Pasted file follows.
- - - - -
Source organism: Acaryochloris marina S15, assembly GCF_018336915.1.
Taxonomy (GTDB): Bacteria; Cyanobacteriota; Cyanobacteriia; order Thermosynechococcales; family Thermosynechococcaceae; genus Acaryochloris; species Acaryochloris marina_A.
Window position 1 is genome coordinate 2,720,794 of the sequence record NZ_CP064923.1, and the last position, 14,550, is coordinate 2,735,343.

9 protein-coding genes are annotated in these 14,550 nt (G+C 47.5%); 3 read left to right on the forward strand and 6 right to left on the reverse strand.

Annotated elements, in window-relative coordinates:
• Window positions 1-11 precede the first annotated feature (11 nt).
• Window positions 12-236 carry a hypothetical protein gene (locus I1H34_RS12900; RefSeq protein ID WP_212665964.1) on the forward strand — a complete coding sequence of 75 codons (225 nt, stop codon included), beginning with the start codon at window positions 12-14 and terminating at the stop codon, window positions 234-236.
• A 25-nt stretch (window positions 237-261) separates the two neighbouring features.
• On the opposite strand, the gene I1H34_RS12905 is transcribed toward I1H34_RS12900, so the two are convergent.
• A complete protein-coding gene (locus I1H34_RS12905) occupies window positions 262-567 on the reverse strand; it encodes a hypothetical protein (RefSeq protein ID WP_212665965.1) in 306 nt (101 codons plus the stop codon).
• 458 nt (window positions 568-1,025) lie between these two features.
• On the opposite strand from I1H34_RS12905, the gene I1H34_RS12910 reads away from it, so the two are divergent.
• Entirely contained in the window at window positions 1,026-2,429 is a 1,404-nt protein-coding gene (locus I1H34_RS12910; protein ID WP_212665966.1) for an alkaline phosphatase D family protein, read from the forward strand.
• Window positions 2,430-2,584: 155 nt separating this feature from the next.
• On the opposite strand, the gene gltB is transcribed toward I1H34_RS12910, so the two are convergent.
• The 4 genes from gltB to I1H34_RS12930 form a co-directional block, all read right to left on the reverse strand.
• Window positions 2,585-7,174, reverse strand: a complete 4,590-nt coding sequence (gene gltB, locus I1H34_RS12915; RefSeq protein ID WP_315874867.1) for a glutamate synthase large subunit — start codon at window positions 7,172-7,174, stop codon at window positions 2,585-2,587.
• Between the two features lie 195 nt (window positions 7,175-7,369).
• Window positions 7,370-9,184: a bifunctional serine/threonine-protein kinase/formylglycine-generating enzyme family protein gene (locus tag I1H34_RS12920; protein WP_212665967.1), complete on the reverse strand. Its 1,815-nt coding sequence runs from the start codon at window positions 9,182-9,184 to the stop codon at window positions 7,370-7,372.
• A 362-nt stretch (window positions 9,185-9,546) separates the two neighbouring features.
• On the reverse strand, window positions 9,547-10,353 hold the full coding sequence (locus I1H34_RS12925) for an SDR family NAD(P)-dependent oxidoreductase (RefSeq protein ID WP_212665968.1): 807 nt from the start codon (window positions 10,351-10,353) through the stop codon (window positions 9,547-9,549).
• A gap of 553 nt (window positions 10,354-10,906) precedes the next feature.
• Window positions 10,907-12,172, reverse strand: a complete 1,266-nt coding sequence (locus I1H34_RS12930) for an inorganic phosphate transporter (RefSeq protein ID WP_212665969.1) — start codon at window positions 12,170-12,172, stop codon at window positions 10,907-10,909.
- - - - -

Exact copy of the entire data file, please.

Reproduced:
Source organism: Acaryochloris marina S15, assembly GCF_018336915.1.
Taxonomy (GTDB): Bacteria; Cyanobacteriota; Cyanobacteriia; order Thermosynechococcales; family Thermosynechococcaceae; genus Acaryochloris; species Acaryochloris marina_A.
Window position 1 is genome coordinate 2,720,794 of the sequence record NZ_CP064923.1, and the last position, 14,550, is coordinate 2,735,343.

9 protein-coding genes are annotated in these 14,550 nt (G+C 47.5%); 3 read left to right on the forward strand and 6 right to left on the reverse strand.

Annotated elements, in window-relative coordinates:
• Window positions 1-11 precede the first annotated feature (11 nt).
• Window positions 12-236 carry a hypothetical protein gene (locus I1H34_RS12900; RefSeq protein ID WP_212665964.1) on the forward strand — a complete coding sequence of 75 codons (225 nt, stop codon included), beginning with the start codon at window positions 12-14 and terminating at the stop codon, window positions 234-236.
• A 25-nt stretch (window positions 237-261) separates the two neighbouring features.
• On the opposite strand, the gene I1H34_RS12905 is transcribed toward I1H34_RS12900, so the two are convergent.
• A complete protein-coding gene (locus I1H34_RS12905) occupies window positions 262-567 on the reverse strand; it encodes a hypothetical protein (RefSeq protein ID WP_212665965.1) in 306 nt (101 codons plus the stop codon).
• 458 nt (window positions 568-1,025) lie between these two features.
• On the opposite strand from I1H34_RS12905, the gene I1H34_RS12910 reads away from it, so the two are divergent.
• Entirely contained in the window at window positions 1,026-2,429 is a 1,404-nt protein-coding gene (locus I1H34_RS12910; protein ID WP_212665966.1) for an alkaline phosphatase D family protein, read from the forward strand.
• Window positions 2,430-2,584: 155 nt separating this feature from the next.
• On the opposite strand, the gene gltB is transcribed toward I1H34_RS12910, so the two are convergent.
• The 4 genes from gltB to I1H34_RS12930 form a co-directional block, all read right to left on the reverse strand.
• Window positions 2,585-7,174, reverse strand: a complete 4,590-nt coding sequence (gene gltB, locus I1H34_RS12915; RefSeq protein ID WP_315874867.1) for a glutamate synthase large subunit — start codon at window positions 7,172-7,174, stop codon at window positions 2,585-2,587.
• Between the two features lie 195 nt (window positions 7,175-7,369).
• Window positions 7,370-9,184: a bifunctional serine/threonine-protein kinase/formylglycine-generating enzyme family protein gene (locus tag I1H34_RS12920; protein WP_212665967.1), complete on the reverse strand. Its 1,815-nt coding sequence runs from the start codon at window positions 9,182-9,184 to the stop codon at window positions 7,370-7,372.
• A 362-nt stretch (window positions 9,185-9,546) separates the two neighbouring features.
• On the reverse strand, window positions 9,547-10,353 hold the full coding sequence (locus I1H34_RS12925) for an SDR family NAD(P)-dependent oxidoreductase (RefSeq protein ID WP_212665968.1): 807 nt from the start codon (window positions 10,351-10,353) through the stop codon (window positions 9,547-9,549).
• A gap of 553 nt (window positions 10,354-10,906) precedes the next feature.
• Window positions 10,907-12,172, reverse strand: a complete 1,266-nt coding sequence (locus I1H34_RS12930) for an inorganic phosphate transporter (RefSeq protein ID WP_212665969.1) — start codon at window positions 12,170-12,172, stop codon at window positions 10,907-10,909.